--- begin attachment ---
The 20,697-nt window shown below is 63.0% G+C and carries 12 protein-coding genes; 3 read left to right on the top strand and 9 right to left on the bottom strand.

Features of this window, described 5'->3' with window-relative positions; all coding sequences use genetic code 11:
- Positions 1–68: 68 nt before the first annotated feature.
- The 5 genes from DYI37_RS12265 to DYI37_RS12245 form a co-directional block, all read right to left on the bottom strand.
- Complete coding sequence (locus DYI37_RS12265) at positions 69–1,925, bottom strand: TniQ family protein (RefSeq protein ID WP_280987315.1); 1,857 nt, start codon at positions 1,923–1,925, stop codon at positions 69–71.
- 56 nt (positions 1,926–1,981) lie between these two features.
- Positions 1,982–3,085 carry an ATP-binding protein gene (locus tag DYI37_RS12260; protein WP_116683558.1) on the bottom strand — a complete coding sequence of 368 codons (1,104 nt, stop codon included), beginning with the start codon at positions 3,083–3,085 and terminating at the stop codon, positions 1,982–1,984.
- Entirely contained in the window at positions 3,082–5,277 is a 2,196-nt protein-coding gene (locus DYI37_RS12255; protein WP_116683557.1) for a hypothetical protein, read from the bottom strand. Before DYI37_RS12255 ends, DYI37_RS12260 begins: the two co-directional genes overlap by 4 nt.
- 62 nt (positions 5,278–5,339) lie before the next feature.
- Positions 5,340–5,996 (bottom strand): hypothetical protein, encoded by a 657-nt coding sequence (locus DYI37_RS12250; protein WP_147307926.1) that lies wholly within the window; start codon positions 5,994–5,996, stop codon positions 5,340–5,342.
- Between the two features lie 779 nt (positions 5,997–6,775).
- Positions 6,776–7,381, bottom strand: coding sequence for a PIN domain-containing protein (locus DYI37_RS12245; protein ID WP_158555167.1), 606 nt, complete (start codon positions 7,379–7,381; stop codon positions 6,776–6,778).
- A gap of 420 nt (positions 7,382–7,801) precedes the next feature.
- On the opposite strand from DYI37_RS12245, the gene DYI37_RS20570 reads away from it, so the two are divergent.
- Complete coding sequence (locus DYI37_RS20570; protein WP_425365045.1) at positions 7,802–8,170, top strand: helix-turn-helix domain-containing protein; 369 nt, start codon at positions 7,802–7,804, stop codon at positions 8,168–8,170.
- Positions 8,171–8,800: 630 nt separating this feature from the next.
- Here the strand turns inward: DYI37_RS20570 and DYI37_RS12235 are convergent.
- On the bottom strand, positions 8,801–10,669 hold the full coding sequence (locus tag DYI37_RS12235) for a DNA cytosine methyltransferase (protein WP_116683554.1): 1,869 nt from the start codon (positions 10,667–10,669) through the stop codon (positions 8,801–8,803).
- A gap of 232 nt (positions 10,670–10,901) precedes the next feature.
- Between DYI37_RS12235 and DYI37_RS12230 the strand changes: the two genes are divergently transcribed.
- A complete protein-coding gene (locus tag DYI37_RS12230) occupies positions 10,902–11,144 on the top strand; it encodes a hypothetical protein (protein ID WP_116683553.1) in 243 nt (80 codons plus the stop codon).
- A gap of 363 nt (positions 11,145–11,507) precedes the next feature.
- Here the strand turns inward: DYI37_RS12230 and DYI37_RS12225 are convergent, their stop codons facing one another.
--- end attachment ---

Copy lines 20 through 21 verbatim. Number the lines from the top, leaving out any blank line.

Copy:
- Between DYI37_RS12235 and DYI37_RS12230 the strand changes: the two genes are divergently transcribed.
- A complete protein-coding gene (locus tag DYI37_RS12230) occupies positions 10,902–11,144 on the top strand; it encodes a hypothetical protein (protein ID WP_116683553.1) in 243 nt (80 codons plus the stop codon).